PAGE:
Published on: Thu, 05/02/2004 - 17:24

By Lucy Clement

Union rallies in defence of the Corporation's independence have been called outside all BBC sites on Thursday 5 February, but it remains to be seen whether enough staff will still be feeling strongly enough to make the action a success.

In this, the collective memory of the media is barely longer than its soundbites.
One of the more bizarre consequences of the Hutton whitewash has been the transformation of Greg Dyke from Chief Dumber-Down to Chief Defender of Media Freedom.

When Dyke was appointed, he was slated as Tony's crony, a Labour donor and a Blair-friendly bloke to

Galloway, Face of SWP's "Respect": "a dishonest and dishonourable man".

Published on: Thu, 05/02/2004 - 17:24
Author

Parables for Socialists 19

Did the Emperor Caligula appoint his beloved horse a memher of the Senate of Rome? The very well-known story that he did sounds unlikely, apocryphal.

But it may be true. The horse's name is known: Incitatus. Caligula expressed not only his strange infatuation with a horse, but also his great contempt for the Senate and its members. The corrupt, demoralised, and terrified Roman senators did not dare protest.
And then? Did the equine senator sit in the Senate? Did he vote? Did he get up on his hind legs, waving his front legs for oratorical effect, and neigh and whinny?

If he whinnied his horse

Jerusalem and Gaza

Published on: Thu, 05/02/2004 - 17:23

From David Merhav in Haifa

At least 11 Israelis were killed and 45 others were wounded in a suicide bombing on a bus in central Jerusalem on 29 January. The blast was very close to the official residence of Prime Minister Ariel Sharon, who was not in the building at the time.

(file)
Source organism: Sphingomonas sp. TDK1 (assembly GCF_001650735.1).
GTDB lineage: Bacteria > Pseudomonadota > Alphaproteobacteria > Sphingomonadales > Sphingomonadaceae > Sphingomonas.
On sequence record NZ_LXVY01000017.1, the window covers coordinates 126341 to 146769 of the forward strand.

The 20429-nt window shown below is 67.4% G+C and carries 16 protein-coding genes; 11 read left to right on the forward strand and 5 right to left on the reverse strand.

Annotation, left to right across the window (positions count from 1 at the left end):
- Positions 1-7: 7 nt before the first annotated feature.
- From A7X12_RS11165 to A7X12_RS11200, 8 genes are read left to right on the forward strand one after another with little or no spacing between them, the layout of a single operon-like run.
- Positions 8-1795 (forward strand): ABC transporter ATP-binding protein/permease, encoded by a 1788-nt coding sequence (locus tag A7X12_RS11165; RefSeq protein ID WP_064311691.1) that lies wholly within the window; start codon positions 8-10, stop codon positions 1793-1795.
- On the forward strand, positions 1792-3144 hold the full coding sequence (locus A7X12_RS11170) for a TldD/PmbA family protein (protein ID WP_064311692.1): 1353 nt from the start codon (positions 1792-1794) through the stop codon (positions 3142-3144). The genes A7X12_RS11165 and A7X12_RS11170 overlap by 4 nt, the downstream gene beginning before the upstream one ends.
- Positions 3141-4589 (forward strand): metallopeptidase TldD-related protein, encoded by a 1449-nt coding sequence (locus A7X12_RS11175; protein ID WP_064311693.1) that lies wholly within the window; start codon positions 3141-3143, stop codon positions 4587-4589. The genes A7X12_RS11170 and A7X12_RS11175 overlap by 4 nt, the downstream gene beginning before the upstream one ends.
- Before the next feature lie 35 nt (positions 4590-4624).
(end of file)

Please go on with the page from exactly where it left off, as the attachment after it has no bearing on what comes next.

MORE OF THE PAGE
Israel's daily Haaretz reported: "The explosion came just two days after senior Egyptian officials made another attempt to win a pledge from Palestinian militants to halt attacks on Israelis. The attack was a further setback to international efforts to bring about a resumption of peace talks. The US-led road map peace

European Social Forum: Who put Ken and the SWP in charge?

Published on: Thu, 05/02/2004 - 17:23

By Vicki Morris

The third European Social Forum will probably be held in London, and probably in autumn this year. Preparations are underway. The timetable is very short for organising a successful ESF, but those who have put together the London "bid" - the SWP principally - have not let that bother them. Indeed, it is to their advantage, seeking to control the event, to railroad the process now, saying "we have to get on with organisation, no time for discussion". They are alienating many grassroots activists.
A social forum should be a place where many people meet, and its preparation

Class struggles in China

Published on: Thu, 05/02/2004 - 17:18

A round-up produced by the China Labour Bulletin.

Teachers' protest in Guangdong Province is violently dispersed

From 1 to 3 December more than 800 community teachers protested in front of the municipal government offices in Leizhou, Guangdong. The protestors were demanding that the government fulfil the promise it made in 2000 to transfer them into the higher paid classification of public teachers.

Some teachers said they had not been paid since June 2003. Others complained that the wages of public teachers in Leizhou were much higher than community teachers. For example, a public teacher